This article was published in Australian Dictionary of Biography, Volume 15, (MUP), 2000
Kenneth Ivo Brownley Langwell (Seaforth) Mackenzie (1913-1955), poet and novelist, was born on 25 September 1913 in South Perth, son of Australian-born parents Hugh Mackenzie, farmer, and his wife Marguerite Christina, née Pryde-Paterson. After his parents were divorced in 1919, Kenneth was raised by his mother and maternal grandfather. Educated at South Perth and Pinjarra state schools, and (as a boarder) at Guildford Grammar School, he took no interest in sport and studied only when he felt inclined. At 16 he ran away from school and refused to return. Finding Muresk Agricultural College even more uncongenial than boarding school, he entered the University of Western Australia in 1932 to read law. He gained a reputation for spasmodic brilliance and eccentricity, and left before the end of his first year.
Following occasional employment as a journalist on the West Australian, Mackenzie travelled to Melbourne in 1933. In the height of the Depression he took a job as a scullery-assistant and survived on the charity of his father's sisters. He moved to Sydney in the following year. There he reviewed books, films and drama for the Sydney Morning Herald, wrote for Fox Movietone News and contributed to Smith's Weekly, through which he met Kenneth Slessor. Impressing Norman Lindsay, he was admitted to his Bohemian circle: wherever Mackenzie was, 'wild comedy and wild adventures tended to break out'. He was strong, muscular and blonde, and immensely attractive to certain women. On 24 December 1934 at the registrar general's office, Sydney, he married Kathleen Bartlett, née Loveday; born in England, she was a 25-year-old widow who had taken a job as a pastry-cook.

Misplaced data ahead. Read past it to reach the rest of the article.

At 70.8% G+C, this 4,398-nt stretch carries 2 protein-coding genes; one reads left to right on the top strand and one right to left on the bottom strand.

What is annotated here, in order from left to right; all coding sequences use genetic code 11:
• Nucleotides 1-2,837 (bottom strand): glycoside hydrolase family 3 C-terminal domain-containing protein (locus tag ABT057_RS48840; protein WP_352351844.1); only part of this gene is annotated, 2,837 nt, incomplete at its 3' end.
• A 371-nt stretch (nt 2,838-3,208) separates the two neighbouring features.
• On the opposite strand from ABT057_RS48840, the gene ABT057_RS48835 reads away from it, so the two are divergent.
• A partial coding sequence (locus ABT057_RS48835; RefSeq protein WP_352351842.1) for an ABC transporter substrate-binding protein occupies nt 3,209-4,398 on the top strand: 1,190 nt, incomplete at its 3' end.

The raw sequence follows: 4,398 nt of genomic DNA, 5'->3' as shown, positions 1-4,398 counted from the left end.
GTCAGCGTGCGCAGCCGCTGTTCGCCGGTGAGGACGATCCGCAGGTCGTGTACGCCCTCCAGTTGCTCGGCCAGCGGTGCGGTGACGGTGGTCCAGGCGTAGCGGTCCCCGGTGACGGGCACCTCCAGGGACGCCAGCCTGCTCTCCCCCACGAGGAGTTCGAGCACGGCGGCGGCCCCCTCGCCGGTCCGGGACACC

His first novel, The Young Desire It, was published (1937) under the pseudonym 'Seaforth' Mackenzie by Jonathan Cape in London; sensitive, vital and erotic, it was to win the Australian Literary Society's prize in 1939. A sense of moral ambiguity and impending chaos, evident in Mackenzie's second novel, Chosen People (London, 1938), began to invade his own life as he became addicted to alcohol. The outbreak of World War II destroyed what vague plans he had to make a name as a writer in England. Mobilized in the Australian Military Forces, he began full-time duty on 8 April 1943, but was rejected for active service because of poor eyesight. Mackenzie was posted to the 22nd Garrison Battalion at Cowra prisoner-of-war camp. In August 1944 he witnessed the Japanese break-out, the subject of his third novel, Dead Men Rising (New York, 1951). Two collections of his poetry were published in his lifetime, Our Earth (Sydney, 1937) and The Moonlit Doorway (Sydney, 1944). Medically unfit, he was discharged from the army on 11 June 1945. His drinking habits (claret with breakfast) and lack of qualifications meant that he was virtually unemployable.
In 1948 the family moved to Kurrajong at the foot of the Blue Mountains where Kate had bought 14 acres (6 ha) with her child-endowment money. When they failed to make a living there, she returned with the children to Sydney. Left alone, Mackenzie devoted himself to his writing. He was awarded a Commonwealth Literary Fund fellowship for that year and for 1955; he edited (1951-52) Australian Poetry and published another novel, The Refuge (London, 1954). None the less, his financial situation and personal life were fast deteriorating. He was accidentally drowned on 19 January 1955 while bathing in Tallong Creek, near Goulburn; survived by his wife, daughter and son, he was cremated with Anglican rites. Douglas Stewart edited the Selected Poems of Kenneth Mackenzie (Sydney, 1961), and Evan Jones and Geoffrey Little co-edited a further anthology in 1972.
Veronica Brady, 'Mackenzie, Kenneth Ivo (Seaforth) (1913–1955)', Australian Dictionary of Biography, National Centre of Biography, Australian National University, http://adb.anu.edu.au/biography/mackenzie-kenneth-ivo-seaforth-10987/text19533, published first in hardcopy 2000, accessed online 26 April 2017.
This article was first published in hardcopy in Australian Dictionary of Biography, Volume 15, (MUP), 2000